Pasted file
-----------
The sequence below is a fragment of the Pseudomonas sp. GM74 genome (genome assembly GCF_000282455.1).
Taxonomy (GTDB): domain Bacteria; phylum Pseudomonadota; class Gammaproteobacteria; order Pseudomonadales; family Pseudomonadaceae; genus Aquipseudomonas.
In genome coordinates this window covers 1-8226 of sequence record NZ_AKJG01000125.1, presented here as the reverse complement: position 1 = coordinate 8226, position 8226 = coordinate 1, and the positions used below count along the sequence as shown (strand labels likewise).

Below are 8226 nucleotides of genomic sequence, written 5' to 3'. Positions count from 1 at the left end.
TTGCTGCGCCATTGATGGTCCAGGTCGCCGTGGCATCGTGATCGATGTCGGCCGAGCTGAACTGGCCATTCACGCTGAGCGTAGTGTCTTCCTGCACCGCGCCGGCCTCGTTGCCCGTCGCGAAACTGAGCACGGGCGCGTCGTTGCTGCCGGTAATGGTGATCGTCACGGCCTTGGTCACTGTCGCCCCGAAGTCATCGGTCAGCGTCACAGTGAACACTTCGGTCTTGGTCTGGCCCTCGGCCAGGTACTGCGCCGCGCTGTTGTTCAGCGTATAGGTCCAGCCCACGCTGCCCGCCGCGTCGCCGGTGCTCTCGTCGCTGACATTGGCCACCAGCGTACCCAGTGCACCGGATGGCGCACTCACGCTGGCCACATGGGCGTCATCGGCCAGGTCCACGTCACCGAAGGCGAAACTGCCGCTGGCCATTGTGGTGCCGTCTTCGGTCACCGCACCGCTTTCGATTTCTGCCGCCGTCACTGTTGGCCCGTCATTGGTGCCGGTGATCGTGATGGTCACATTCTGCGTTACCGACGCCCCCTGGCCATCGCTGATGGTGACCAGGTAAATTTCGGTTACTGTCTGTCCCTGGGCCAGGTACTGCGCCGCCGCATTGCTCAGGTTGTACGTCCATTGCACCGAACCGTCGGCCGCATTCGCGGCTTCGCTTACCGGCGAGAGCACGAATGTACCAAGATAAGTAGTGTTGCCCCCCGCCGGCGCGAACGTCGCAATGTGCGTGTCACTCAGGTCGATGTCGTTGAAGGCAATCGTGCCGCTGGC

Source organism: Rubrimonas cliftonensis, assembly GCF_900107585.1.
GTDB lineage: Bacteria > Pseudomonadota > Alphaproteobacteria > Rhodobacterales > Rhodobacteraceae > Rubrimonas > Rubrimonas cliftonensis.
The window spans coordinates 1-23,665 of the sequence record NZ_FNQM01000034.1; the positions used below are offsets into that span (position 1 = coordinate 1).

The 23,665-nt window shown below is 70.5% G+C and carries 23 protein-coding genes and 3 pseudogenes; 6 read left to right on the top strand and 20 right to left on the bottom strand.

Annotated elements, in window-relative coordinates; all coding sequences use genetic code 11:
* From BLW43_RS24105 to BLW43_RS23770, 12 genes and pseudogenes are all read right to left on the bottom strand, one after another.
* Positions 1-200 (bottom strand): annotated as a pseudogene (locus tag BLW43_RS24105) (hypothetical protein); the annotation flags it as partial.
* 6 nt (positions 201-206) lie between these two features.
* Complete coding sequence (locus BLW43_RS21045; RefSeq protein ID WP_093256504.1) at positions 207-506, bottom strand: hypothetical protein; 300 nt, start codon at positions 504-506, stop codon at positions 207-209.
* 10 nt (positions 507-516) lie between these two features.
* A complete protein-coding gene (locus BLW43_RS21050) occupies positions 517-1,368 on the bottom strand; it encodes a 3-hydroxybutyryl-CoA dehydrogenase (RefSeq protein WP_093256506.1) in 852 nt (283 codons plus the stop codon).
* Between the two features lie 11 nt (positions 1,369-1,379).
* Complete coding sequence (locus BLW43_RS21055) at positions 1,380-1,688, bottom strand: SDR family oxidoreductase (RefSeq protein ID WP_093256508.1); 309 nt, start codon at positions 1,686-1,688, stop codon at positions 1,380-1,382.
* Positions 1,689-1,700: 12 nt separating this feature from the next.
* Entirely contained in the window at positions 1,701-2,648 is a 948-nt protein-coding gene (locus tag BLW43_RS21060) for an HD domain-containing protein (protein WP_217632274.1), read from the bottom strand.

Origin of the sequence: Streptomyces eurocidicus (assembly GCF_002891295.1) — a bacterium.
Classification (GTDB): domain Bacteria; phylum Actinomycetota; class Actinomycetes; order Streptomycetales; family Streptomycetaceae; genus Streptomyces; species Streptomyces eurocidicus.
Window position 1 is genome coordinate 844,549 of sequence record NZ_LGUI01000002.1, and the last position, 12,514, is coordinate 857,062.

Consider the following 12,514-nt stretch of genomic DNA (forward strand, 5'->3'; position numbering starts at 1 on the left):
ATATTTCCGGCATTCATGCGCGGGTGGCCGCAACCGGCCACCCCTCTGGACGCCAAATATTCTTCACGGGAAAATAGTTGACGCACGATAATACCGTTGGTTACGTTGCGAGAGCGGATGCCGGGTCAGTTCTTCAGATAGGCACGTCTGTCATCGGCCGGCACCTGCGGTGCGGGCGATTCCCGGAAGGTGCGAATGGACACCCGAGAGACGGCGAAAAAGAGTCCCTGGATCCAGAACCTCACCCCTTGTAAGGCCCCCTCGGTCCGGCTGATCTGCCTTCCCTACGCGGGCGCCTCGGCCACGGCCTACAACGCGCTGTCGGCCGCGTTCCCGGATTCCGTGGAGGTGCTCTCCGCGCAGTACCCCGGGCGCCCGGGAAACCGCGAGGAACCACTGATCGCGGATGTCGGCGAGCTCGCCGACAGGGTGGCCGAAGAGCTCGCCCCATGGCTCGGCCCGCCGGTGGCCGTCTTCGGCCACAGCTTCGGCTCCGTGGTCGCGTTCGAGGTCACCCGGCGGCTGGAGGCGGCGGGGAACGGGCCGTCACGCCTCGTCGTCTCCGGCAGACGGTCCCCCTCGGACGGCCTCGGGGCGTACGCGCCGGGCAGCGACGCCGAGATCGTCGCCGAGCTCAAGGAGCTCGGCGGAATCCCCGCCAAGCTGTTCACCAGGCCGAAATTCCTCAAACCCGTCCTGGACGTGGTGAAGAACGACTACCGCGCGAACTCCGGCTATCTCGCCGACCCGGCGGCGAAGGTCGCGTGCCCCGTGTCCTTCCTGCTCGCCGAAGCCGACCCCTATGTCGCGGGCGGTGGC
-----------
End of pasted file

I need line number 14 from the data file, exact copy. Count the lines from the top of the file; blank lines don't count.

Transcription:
* Complete coding sequence (locus BLW43_RS21045; RefSeq protein ID WP_093256504.1) at positions 207-506, bottom strand: hypothetical protein; 300 nt, start codon at positions 504-506, stop codon at positions 207-209.